DANIEL GALLAN: Proteas must rediscover fight to stay alive
Since they arrived in the UK, the Proteas have espoused a philosophy of zen-like tranquility. Like Hindu cows navigating the streets of Delhi, they eased through the warm-up games and pre-tournament press conferences with gentle smiles on their faces, safe in the knowledge that no harm would come to them.
Living in South Africa, they did not need reminding how blessed they are to make a living, and a good one at that, playing a game. The sport is meant to be enjoyed and amid the horrors of the world the fate of a ball shouldn’t be taken too seriously by those competing or watching. Perspective; that is what captain Faf du Plessis was looking for.
But like one hand clapping they failed to grab the initiative against a much more polished England team and were resoundingly routed by 104 runs. They fell like trees in a forest against the Tigers of Bangladesh with a packed Oval and millions around the world there to hear their crash down to earth.
Now, with the very real threat of a premature elimination staring them in the face, the Proteas need to rediscover their mongrel. They’re in a fight for survival. These monks must now become warriors.
“I’m certainly not Mr Nice Guy,” Du Plessis said after the Bangladesh defeat in response to a question concerning the need for harsh words in the dressing room. “There are times when you need to be strong to motivate the team. If the guys can think they can make excuses for a performance like that, then they will be challenged. That’s a fact.”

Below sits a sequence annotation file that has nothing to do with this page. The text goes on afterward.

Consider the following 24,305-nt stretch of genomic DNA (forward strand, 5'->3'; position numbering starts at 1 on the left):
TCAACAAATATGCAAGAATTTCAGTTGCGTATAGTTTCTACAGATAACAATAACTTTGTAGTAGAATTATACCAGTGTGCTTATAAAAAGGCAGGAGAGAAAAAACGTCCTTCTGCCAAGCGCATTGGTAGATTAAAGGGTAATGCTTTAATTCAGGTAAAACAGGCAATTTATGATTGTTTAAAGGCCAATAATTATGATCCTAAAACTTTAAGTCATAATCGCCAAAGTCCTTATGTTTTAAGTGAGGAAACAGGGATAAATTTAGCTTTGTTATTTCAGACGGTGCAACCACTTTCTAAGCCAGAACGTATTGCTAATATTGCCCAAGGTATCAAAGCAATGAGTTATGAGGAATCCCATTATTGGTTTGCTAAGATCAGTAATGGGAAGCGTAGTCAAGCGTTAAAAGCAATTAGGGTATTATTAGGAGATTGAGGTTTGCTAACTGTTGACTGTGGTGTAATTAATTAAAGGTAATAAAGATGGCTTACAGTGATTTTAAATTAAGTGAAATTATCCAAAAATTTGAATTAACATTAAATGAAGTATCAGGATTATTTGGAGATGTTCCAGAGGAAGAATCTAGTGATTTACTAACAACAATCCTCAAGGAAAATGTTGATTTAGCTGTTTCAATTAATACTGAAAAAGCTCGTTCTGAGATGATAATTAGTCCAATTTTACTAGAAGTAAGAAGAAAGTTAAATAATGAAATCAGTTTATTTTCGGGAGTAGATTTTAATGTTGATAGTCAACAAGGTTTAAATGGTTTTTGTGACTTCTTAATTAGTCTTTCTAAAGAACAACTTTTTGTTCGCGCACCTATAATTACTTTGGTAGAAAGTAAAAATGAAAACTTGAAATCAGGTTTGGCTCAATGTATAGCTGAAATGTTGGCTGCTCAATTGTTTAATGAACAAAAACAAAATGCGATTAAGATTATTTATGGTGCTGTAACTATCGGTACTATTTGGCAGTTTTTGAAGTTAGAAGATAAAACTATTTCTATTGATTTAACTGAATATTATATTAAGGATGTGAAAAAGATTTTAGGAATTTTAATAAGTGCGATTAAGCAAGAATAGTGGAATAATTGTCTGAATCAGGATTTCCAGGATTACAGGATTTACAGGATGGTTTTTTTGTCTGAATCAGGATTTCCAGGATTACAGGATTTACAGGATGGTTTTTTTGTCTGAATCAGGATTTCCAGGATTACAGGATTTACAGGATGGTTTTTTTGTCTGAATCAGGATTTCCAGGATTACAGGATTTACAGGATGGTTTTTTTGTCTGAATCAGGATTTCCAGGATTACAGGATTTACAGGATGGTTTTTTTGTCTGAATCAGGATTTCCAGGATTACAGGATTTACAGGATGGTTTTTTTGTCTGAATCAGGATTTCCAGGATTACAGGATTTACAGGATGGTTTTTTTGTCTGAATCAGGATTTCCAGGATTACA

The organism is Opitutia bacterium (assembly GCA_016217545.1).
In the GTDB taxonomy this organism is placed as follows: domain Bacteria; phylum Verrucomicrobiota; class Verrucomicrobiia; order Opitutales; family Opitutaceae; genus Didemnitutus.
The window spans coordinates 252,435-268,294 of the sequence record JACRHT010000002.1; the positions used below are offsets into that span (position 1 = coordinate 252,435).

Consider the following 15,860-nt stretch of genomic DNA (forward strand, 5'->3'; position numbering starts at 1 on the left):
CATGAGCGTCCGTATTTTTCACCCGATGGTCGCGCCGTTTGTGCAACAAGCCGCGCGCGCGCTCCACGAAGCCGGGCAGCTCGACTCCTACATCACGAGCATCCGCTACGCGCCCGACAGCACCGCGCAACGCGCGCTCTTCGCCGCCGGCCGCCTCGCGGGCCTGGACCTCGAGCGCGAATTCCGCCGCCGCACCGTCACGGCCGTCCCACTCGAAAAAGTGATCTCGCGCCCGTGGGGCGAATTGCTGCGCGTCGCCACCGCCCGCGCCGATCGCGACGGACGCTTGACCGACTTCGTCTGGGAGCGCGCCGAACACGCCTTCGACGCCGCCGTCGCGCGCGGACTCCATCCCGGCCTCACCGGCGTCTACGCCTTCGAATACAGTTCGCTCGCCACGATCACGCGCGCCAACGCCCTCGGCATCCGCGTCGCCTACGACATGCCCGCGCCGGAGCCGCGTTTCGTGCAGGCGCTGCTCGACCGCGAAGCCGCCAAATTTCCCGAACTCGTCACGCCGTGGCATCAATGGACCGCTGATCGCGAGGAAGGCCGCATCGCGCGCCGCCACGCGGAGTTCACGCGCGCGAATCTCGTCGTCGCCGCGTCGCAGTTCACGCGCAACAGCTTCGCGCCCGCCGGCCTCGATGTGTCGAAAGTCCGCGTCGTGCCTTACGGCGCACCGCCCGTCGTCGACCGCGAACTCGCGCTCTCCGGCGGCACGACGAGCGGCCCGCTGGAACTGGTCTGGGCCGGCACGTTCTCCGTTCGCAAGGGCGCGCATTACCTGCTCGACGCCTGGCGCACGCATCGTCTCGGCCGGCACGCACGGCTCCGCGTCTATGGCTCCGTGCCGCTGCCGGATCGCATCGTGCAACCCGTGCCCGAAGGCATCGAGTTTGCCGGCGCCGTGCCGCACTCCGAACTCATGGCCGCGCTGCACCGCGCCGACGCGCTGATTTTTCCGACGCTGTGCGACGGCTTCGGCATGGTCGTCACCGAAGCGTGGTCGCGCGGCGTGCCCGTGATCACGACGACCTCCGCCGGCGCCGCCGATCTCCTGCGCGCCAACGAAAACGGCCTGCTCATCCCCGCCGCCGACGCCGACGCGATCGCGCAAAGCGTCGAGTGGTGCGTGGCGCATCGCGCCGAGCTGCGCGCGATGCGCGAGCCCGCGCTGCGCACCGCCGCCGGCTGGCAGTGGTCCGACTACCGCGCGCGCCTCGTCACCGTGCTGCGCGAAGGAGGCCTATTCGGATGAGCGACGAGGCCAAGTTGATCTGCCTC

Du Plessis is someone who was born to lead. Graeme Smith may have commanded respect, Hansie Cronje may have inspired devotion, AB de Villiers may have engendered awe, but Du Plessis has something else. There is something more human about him.
When David Warner and his posse of fast bowlers had Quinton de Kock surrounded in that Kingsmead stairwell last year, Faf du Plessis defused tensions wearing nothing but a towel. But even though he was bearing a torso that was harder than any pitch Durban’s old ground has ever produced, he was somehow relatable. Not the chiselled abs (if only) but in the genuineness of the act. He acted the way you’d want your mate to act when you're cornered by a bully. He may have looked like an MMA fighter but he came as a peace maker.
Du Plessis has said that fatherhood has given him a broader outlook on life. He is no longer obsessed with his image and has consciously toned down his machismo. Winning games of cricket are important to the 34-year-old but they do not govern his life. He wants glory. He does not need it.
But the patriarch of this team comprised of green rookies and gnarled veterans does want it. You can see it in the way he looks you dead in the eye when answering a question about his side’s recent failures. He is making no excuses.
“Every single player in our dressing room is not playing to their full potential and that’s why we’re not putting the performance on,” he said. “None of us has been on top of our game yet so it's just about making sure you look yourself in the mirror and see how you can find the answer.”
Now on to India and Virat Kohli who have yet to play a game in the competition. This is a side that likes to bully others. They come at you hard and don’t stop swinging until the game is mercifully over. In the face of such an onslaught, timid opponents wilt.
South Africa can ill afford to do so. They need to shelve their passivity and ignite that Protea Fire we hear so much about. Bin the nice guy act. It’s time to get mean. If they don’t, they will be forced to meander through the rest of the competition with nothing to play for but their diminished pride.
Daniel Gallan is a freelance reporter based in the UK.